Posted: 26/09/2014 at 18:49
A quick search on Crocus yields one evergreen, fast-growing climber for a south- or west-facing location:
the cup and saucer plant.
Going for "semi-evergreen" gets another 7:
blue passion flower
purple passion flower
Copper Beauty honeysuckle
Halls Prolific honeysuckle
Chilean potato tree
What I can't promise about them is ... well, anything, really. What Crocus don't bother to specify about them is what kind of climbers they are. I know the lonicera will twine up just about anything, as will akebia and, of course, bindweed. My jasmine (Jasminum beesianum), however, doesn't. It'll twine up itself or a wire, and probably up the akebia once they meet and mingle, but it won't twine up a trellis. How a climber will deal with a conifer remains to be seen. I know the akebia ties itself in knots on the thorny bramble stems. Really. Knots. It keeps finding another bit and trying to twine round it. One very confused plant. I don't know why pyracantha's listed as a climber at all. It's a tree. If you prune it a lot, it's a bush.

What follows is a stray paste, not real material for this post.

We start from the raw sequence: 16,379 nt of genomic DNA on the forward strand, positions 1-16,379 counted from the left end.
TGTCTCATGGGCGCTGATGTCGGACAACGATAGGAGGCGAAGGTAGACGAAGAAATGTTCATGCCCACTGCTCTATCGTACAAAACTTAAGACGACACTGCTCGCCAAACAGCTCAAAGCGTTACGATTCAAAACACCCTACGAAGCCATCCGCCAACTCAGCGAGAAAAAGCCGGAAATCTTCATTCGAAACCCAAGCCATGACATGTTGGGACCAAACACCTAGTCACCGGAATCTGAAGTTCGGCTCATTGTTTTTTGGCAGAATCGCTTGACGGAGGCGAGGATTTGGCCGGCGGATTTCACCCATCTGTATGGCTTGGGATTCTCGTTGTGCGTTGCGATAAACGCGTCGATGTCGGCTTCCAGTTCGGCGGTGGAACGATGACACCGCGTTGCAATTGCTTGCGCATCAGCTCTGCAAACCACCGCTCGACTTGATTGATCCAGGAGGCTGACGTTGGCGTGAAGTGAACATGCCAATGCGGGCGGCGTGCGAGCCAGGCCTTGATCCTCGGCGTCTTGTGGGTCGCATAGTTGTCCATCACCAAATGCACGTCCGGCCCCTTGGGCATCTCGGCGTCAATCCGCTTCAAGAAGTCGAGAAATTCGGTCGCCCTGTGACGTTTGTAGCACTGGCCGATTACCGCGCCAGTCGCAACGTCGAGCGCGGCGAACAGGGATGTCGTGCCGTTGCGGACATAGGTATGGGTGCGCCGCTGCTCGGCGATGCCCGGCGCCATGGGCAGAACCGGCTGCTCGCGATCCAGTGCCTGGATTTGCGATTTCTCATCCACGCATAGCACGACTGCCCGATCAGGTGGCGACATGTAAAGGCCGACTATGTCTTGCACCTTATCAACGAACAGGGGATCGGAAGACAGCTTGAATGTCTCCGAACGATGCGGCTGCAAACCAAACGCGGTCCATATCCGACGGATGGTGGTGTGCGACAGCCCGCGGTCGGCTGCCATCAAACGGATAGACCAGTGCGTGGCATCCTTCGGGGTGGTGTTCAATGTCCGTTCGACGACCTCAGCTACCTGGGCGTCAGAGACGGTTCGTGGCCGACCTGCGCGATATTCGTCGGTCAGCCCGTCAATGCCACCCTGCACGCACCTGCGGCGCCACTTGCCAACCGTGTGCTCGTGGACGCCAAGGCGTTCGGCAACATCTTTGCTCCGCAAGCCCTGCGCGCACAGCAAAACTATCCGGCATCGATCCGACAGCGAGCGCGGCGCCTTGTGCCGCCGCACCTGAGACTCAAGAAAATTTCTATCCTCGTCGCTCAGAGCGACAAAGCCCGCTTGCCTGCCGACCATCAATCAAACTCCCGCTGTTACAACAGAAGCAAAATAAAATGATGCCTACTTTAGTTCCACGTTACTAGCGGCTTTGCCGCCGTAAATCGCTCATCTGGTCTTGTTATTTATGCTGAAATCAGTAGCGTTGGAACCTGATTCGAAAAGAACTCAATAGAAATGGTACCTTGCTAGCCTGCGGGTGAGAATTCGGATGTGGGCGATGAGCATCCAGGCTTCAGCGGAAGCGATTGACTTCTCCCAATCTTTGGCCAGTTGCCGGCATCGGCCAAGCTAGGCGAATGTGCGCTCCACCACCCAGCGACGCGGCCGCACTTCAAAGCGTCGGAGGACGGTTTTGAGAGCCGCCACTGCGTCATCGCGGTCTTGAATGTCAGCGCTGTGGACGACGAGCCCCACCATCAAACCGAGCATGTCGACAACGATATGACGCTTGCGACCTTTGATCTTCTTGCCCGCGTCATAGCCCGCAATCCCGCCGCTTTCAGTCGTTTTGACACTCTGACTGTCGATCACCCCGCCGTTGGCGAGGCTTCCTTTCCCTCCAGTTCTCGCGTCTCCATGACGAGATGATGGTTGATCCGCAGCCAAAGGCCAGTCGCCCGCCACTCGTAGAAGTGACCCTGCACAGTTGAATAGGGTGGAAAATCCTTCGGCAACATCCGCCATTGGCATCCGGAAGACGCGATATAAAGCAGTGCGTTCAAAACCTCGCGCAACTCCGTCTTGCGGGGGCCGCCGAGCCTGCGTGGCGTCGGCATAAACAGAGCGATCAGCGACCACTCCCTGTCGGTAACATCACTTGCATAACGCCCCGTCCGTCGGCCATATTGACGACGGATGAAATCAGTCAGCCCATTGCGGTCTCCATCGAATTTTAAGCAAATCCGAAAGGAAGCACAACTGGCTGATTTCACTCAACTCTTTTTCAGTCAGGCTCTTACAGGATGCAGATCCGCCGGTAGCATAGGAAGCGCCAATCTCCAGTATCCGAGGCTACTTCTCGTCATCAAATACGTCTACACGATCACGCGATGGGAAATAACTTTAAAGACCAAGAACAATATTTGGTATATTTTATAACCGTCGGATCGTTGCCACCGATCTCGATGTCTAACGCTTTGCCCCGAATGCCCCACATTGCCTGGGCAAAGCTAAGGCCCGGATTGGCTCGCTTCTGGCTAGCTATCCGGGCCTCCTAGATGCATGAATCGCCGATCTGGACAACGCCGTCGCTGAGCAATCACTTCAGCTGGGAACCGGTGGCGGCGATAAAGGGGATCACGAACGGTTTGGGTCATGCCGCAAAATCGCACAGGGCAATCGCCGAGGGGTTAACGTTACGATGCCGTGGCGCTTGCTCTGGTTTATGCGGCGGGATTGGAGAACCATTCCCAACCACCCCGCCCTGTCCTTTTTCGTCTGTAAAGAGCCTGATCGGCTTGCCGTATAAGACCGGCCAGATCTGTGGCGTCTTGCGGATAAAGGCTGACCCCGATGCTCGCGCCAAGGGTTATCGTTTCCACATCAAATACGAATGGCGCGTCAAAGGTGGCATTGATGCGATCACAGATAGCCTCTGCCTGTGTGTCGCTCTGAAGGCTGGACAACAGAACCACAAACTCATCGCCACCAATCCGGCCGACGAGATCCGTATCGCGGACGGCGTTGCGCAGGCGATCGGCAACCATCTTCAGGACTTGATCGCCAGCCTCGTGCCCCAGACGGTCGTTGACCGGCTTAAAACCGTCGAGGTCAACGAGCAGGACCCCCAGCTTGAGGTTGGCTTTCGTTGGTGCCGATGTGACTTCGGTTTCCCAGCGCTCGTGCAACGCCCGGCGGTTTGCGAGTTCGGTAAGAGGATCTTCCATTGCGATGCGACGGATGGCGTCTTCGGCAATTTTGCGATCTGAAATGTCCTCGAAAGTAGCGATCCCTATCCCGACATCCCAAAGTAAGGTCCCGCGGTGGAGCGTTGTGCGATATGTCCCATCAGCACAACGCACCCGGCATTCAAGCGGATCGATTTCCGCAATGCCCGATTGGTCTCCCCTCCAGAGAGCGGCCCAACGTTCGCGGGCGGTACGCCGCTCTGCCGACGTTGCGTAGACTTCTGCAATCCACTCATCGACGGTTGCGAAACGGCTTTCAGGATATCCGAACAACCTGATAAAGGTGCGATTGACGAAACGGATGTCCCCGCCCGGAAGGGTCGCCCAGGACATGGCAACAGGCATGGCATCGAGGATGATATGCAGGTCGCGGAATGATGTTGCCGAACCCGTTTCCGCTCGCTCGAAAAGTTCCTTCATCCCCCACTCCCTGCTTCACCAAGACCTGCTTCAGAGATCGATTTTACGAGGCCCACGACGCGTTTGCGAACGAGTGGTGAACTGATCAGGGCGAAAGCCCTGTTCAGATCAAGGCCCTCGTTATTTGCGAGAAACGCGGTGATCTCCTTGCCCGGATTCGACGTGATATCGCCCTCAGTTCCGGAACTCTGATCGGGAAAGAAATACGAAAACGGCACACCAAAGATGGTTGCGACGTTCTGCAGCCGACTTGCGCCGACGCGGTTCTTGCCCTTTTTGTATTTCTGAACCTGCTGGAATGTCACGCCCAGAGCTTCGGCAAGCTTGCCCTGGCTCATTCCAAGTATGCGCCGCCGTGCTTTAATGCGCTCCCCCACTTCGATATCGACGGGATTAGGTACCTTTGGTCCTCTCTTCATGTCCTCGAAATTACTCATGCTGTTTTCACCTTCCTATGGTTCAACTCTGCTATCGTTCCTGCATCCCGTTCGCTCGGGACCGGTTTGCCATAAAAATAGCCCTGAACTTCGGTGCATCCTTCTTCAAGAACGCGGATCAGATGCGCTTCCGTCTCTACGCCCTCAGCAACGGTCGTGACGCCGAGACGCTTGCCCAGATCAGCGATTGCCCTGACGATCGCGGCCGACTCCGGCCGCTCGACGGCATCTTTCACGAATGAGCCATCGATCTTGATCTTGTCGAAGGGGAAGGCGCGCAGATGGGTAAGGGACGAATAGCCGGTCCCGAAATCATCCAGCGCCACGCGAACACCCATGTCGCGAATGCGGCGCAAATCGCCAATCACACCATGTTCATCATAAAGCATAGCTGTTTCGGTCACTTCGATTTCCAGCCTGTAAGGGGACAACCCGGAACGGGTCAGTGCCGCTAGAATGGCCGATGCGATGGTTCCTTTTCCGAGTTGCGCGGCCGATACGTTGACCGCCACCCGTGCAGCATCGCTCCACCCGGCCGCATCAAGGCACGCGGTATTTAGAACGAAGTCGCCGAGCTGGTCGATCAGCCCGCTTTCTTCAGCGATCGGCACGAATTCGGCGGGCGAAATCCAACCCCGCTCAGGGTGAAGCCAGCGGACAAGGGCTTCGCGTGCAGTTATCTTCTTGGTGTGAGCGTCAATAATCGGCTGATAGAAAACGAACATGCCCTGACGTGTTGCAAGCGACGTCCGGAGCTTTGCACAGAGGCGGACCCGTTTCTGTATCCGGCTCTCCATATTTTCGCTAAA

Three options so far. Let's seek more. Playing with "how much sun" gets no more plants. Going for "quite quick-growing" brings in the clematis and akebia.
Gold Flame / American Beauty honeysuckle
Dropmore Scarlet / Scarlet Trumpet honeysuckle
Clematis florida sieboldiana
That last one looks good. It says it grows through shrubs and other climbers. It's also a bit sensitive to frost, apparently, so no good at all up here, but you may be able to give it a suitable home. Nice, long flowering period, too. My akebia flowers came and went while the hyacinths were out, so I have no idea what they smell like.
Allowing deciduous plants makes for a very long list. Here: http://crocus.co.uk/plants/_/climbers/plcid.15/vid.8/numitems.100/